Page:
Winter Coast

Steve Uzzell 
With 40 miles of ocean coastline, Maine's Acadia National Park is a summer playground. In the winter, when temperatures slip below zero and storm winds mash the North Atlantic against the rocks, it's no less appealing to the eye. Just less hospitable to the rest of the body. All the more reason to savor the season in these stunning photographs.

Otter Point
A winter storm approaches. Gusts of 45 mph drive high tide into the rocks along Ocean Drive on the eastern edge of the island. Otter Cliffs are in the background.

Winter Shore
Snow, sleet, and freezing rain glaze the island, dusting the rock remnants of a glacial age with powder and creating miniature ice gardens along the way.

Bass Harbor
The Bass Harbor Head Lighthouse watches the harbor on the southern end of the island. It's caught here in the final rays of a winter day.

Acadia National Park
The 35,000-acre national park makes up about one-third of the land on Maine's Mount Desert Island. The city of Bar Harbor, on the island's northeast coast, is just outside the park's main entrance on Route 3.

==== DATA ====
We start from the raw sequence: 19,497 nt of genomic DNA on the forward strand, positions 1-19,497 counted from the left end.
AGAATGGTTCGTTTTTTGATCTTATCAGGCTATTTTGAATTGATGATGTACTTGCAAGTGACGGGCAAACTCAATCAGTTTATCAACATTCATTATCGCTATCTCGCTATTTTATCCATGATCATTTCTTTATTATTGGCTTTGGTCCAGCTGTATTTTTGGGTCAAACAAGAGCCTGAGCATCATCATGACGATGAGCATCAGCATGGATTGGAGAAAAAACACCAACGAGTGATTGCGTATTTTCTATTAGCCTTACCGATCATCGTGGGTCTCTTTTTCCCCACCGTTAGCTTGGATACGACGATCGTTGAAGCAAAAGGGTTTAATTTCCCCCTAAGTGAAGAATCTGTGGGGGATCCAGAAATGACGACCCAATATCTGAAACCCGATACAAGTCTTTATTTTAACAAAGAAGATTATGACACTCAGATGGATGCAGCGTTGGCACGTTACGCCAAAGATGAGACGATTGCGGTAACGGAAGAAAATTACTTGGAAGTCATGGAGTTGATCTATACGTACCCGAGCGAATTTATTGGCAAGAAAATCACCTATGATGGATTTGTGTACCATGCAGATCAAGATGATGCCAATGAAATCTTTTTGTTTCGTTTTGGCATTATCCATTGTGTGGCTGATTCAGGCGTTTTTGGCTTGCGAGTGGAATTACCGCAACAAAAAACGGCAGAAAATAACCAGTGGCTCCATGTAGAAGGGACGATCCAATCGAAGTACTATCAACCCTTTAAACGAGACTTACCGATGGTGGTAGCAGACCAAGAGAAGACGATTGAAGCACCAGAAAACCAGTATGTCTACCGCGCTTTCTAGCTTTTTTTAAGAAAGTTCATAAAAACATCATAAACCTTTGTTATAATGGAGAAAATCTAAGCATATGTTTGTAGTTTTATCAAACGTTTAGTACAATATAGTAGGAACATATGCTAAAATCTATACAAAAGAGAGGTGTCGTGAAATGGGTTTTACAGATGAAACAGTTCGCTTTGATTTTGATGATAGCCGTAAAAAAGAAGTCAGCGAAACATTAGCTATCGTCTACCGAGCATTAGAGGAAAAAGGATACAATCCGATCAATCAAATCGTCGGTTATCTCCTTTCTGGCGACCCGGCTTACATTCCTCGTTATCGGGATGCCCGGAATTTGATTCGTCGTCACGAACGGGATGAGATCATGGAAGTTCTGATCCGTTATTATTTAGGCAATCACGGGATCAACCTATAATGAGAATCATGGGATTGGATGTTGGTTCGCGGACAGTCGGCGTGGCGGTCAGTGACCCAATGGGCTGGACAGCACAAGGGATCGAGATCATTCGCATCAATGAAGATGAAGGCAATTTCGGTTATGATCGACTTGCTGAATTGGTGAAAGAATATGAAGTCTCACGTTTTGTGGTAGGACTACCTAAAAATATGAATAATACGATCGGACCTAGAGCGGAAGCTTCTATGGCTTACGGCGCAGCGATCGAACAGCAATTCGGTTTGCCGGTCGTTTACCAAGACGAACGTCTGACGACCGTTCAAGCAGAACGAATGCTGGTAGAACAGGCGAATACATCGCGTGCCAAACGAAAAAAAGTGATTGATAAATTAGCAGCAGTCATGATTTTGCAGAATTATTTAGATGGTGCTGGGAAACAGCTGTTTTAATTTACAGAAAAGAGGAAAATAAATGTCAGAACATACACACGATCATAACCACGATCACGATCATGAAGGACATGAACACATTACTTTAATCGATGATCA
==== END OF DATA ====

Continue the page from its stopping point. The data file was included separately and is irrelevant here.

Though less than 5 percent of the 2.7 million annual visitors to Acadia show up in the months of December through March, the park is still open. You can even camp. Services and facilities are cut back, however, and some roads are closed because of unpredictable weather. Winter temperatures range from daytime highs in the mid-40s to subzero at night. And the average annual snowfall is 60 inches.

To find out more, call Acadia National Park at 207/288-3338 or write to P.O. Box 177, Bar Harbor, Maine 04609. Or call the Bar Harbor Chamber of Commerce, 800/288-5103. Check out the park online at

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